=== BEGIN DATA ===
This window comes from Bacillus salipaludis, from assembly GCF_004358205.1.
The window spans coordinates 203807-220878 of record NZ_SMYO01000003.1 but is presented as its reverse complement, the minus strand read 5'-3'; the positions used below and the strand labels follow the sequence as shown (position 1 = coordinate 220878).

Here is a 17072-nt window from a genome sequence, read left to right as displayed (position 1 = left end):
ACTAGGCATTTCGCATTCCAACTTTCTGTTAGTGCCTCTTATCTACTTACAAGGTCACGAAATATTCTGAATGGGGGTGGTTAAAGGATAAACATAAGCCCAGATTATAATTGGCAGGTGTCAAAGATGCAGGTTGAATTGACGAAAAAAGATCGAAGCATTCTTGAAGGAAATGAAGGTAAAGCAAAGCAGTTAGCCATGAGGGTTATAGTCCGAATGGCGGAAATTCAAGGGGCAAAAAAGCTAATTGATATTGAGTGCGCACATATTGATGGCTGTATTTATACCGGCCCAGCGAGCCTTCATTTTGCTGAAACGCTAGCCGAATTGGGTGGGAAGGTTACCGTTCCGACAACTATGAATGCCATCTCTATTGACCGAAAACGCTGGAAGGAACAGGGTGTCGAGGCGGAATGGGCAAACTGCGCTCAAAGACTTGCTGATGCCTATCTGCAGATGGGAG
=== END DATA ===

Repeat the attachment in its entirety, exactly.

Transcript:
This window comes from Bacillus salipaludis, from assembly GCF_004358205.1.
The window spans coordinates 203807-220878 of record NZ_SMYO01000003.1 but is presented as its reverse complement, the minus strand read 5'-3'; the positions used below and the strand labels follow the sequence as shown (position 1 = coordinate 220878).

Here is a 17072-nt window from a genome sequence, read left to right as displayed (position 1 = left end):
ACTAGGCATTTCGCATTCCAACTTTCTGTTAGTGCCTCTTATCTACTTACAAGGTCACGAAATATTCTGAATGGGGGTGGTTAAAGGATAAACATAAGCCCAGATTATAATTGGCAGGTGTCAAAGATGCAGGTTGAATTGACGAAAAAAGATCGAAGCATTCTTGAAGGAAATGAAGGTAAAGCAAAGCAGTTAGCCATGAGGGTTATAGTCCGAATGGCGGAAATTCAAGGGGCAAAAAAGCTAATTGATATTGAGTGCGCACATATTGATGGCTGTATTTATACCGGCCCAGCGAGCCTTCATTTTGCTGAAACGCTAGCCGAATTGGGTGGGAAGGTTACCGTTCCGACAACTATGAATGCCATCTCTATTGACCGAAAACGCTGGAAGGAACAGGGTGTCGAGGCGGAATGGGCAAACTGCGCTCAAAGACTTGCTGATGCCTATCTGCAGATGGGAG